10/25/2012 12:33 pm ET Updated Oct 26, 2012

UNC Drops 'Freshman' From School Vocabulary In Favor Of 'First-Year,' Media Controversy Ensues

In a move critics are calling political correctness gone too far, the University of North Carolina has stricken the word “freshman” from official documents in favor of more "gender inclusive language," the conservative blog Campus Reform reported Tuesday. The proper term is now "first-year student."

The policy change was actually instituted in 2009 but only received media attention recently when reporter John Stossel learned of it while taping a segment of his Fox Business Network show at UNC.

The Chapel Hill school is “committed to providing an inclusive and welcoming environment for all members of our community,” the college said in a statement to Campus Reform. That also means chairman, and presumably chairwoman, were scrapped for simply "chair."

Reaction in the "you gotta be kidding" camp was strong.

"Undoubtedly, the school will now call for the city name to be changed, since Chapel Hill sounds too Christian," read an anonymous post on

In a commentary headlined "Feminism Gone Awry," Deborah Dunham of the women's site wrote, "I suppose it could have been worse if they decided upon 'freshperson.' "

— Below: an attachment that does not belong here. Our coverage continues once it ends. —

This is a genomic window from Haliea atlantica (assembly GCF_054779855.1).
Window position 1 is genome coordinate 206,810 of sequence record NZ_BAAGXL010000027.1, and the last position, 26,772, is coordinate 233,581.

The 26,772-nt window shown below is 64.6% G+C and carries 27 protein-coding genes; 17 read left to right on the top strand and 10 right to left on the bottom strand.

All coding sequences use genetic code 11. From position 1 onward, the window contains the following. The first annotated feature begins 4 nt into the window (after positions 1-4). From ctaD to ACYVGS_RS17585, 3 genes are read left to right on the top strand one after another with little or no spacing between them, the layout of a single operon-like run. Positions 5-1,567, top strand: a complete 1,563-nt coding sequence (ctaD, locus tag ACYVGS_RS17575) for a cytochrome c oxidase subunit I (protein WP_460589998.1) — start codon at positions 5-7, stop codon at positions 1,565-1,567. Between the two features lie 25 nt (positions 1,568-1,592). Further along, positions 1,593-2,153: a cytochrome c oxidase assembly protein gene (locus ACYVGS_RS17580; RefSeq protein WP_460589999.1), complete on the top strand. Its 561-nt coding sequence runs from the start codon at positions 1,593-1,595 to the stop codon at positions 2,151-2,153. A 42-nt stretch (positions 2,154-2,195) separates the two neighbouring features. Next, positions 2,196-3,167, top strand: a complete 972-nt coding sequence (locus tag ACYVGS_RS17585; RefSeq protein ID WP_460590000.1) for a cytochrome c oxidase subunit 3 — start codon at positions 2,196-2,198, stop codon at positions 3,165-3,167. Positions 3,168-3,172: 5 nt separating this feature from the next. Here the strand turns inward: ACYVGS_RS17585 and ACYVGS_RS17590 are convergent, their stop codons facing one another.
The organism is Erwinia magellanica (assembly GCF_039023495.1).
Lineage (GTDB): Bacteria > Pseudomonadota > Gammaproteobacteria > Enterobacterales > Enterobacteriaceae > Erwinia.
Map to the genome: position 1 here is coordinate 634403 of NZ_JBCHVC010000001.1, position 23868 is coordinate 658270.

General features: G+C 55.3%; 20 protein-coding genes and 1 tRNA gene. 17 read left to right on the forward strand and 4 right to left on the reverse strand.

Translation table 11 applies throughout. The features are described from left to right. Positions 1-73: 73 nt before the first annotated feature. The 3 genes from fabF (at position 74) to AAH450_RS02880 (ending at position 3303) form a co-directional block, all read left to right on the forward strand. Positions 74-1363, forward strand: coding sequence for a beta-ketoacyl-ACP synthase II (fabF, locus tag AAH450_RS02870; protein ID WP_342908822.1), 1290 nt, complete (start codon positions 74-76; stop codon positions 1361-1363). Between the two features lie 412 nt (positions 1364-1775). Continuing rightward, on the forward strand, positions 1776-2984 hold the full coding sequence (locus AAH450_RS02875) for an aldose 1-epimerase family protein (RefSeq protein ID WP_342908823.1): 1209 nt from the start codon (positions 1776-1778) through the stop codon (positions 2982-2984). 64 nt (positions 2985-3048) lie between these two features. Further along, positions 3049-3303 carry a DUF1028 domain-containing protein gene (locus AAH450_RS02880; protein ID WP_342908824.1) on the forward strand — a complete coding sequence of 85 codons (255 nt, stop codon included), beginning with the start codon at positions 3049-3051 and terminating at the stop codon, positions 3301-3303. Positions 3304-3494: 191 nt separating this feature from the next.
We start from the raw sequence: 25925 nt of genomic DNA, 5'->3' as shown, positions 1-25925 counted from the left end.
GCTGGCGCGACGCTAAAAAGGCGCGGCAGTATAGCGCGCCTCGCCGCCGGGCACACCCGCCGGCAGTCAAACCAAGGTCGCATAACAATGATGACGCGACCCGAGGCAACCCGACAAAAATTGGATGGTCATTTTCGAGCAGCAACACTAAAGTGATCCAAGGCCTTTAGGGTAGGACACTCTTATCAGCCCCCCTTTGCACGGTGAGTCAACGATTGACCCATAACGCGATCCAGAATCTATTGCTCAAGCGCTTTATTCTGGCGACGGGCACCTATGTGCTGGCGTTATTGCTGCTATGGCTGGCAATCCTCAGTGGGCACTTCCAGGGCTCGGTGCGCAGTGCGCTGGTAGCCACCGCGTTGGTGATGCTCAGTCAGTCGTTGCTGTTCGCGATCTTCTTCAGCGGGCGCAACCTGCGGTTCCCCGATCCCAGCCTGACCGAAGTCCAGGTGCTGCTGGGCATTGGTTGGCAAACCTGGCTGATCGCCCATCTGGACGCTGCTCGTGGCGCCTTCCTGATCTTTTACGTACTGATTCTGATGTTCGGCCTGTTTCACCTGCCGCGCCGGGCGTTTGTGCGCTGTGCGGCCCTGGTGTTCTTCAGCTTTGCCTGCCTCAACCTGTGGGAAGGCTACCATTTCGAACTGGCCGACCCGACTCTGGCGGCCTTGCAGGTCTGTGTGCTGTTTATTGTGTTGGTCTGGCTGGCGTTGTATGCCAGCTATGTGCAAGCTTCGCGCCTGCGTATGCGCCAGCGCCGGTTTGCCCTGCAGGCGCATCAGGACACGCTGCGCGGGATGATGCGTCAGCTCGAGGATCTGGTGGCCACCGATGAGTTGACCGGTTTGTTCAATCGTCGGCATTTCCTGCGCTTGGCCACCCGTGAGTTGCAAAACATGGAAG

"What [administrators] are really doing is a slap in the face to women and feminism," Dunham added. "It’s making a mockery out of females and equal rights. How many women have actually filed a serious complaint about this term being sexist?"

But some readers disagreed. In a comment on the post, user SorrySister fired back at Dunham, saying other schools commonly used "first year" instead of "freshman."

"You taking offense to the university using a more inclusive word to describe a group of diverse people is a slap in the face to women and feminism," SorrySister wrote. Another commenter applauded UNC for adopting "vocabulary that doesn't presume that male is the default setting!"